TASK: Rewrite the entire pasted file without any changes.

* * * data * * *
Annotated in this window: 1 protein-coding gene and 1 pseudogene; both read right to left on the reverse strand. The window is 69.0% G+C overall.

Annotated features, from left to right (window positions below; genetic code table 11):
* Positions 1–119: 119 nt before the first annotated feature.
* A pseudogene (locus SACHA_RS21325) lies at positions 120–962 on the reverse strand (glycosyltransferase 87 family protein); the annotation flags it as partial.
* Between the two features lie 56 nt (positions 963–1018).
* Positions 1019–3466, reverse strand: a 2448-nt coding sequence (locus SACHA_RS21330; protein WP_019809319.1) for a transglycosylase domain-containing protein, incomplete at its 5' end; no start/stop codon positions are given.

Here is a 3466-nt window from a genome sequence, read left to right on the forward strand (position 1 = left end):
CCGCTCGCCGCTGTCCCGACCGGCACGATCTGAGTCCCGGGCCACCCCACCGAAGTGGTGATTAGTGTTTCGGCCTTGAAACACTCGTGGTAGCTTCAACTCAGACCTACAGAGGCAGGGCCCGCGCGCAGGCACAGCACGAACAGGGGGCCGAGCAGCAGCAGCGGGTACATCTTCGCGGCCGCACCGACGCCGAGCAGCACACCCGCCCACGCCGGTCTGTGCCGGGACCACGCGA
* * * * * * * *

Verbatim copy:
Annotated in this window: 1 protein-coding gene and 1 pseudogene; both read right to left on the reverse strand. The window is 69.0% G+C overall.

Annotated features, from left to right (window positions below; genetic code table 11):
* Positions 1–119: 119 nt before the first annotated feature.
* A pseudogene (locus SACHA_RS21325) lies at positions 120–962 on the reverse strand (glycosyltransferase 87 family protein); the annotation flags it as partial.
* Between the two features lie 56 nt (positions 963–1018).
* Positions 1019–3466, reverse strand: a 2448-nt coding sequence (locus SACHA_RS21330; protein WP_019809319.1) for a transglycosylase domain-containing protein, incomplete at its 5' end; no start/stop codon positions are given.

Here is a 3466-nt window from a genome sequence, read left to right on the forward strand (position 1 = left end):
CCGCTCGCCGCTGTCCCGACCGGCACGATCTGAGTCCCGGGCCACCCCACCGAAGTGGTGATTAGTGTTTCGGCCTTGAAACACTCGTGGTAGCTTCAACTCAGACCTACAGAGGCAGGGCCCGCGCGCAGGCACAGCACGAACAGGGGGCCGAGCAGCAGCAGCGGGTACATCTTCGCGGCCGCACCGACGCCGAGCAGCACACCCGCCCACGCCGGTCTGTGCCGGGACCACGCGA